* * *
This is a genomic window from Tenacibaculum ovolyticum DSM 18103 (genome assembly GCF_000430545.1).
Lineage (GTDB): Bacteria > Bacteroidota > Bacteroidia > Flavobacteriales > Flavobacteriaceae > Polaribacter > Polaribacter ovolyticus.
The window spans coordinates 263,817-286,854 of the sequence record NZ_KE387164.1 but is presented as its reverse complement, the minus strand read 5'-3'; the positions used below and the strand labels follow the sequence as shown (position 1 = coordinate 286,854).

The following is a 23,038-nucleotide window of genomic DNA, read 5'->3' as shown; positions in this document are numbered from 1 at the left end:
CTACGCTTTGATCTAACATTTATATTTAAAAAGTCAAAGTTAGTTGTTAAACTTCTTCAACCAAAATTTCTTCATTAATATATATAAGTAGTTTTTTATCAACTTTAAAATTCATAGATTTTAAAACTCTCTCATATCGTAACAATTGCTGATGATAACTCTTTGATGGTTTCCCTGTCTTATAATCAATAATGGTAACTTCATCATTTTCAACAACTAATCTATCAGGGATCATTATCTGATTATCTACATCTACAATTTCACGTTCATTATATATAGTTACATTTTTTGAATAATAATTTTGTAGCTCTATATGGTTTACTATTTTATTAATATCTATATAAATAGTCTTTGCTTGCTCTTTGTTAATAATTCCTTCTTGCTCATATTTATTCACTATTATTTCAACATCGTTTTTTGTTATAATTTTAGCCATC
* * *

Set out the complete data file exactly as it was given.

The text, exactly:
This is a genomic window from Tenacibaculum ovolyticum DSM 18103 (genome assembly GCF_000430545.1).
Lineage (GTDB): Bacteria > Bacteroidota > Bacteroidia > Flavobacteriales > Flavobacteriaceae > Polaribacter > Polaribacter ovolyticus.
The window spans coordinates 263,817-286,854 of the sequence record NZ_KE387164.1 but is presented as its reverse complement, the minus strand read 5'-3'; the positions used below and the strand labels follow the sequence as shown (position 1 = coordinate 286,854).

The following is a 23,038-nucleotide window of genomic DNA, read 5'->3' as shown; positions in this document are numbered from 1 at the left end:
CTACGCTTTGATCTAACATTTATATTTAAAAAGTCAAAGTTAGTTGTTAAACTTCTTCAACCAAAATTTCTTCATTAATATATATAAGTAGTTTTTTATCAACTTTAAAATTCATAGATTTTAAAACTCTCTCATATCGTAACAATTGCTGATGATAACTCTTTGATGGTTTCCCTGTCTTATAATCAATAATGGTAACTTCATCATTTTCAACAACTAATCTATCAGGGATCATTATCTGATTATCTACATCTACAATTTCACGTTCATTATATATAGTTACATTTTTTGAATAATAATTTTGTAGCTCTATATGGTTTACTATTTTATTAATATCTATATAAATAGTCTTTGCTTGCTCTTTGTTAATAATTCCTTCTTGCTCATATTTATTCACTATTATTTCAACATCGTTTTTTGTTATAATTTTAGCCATC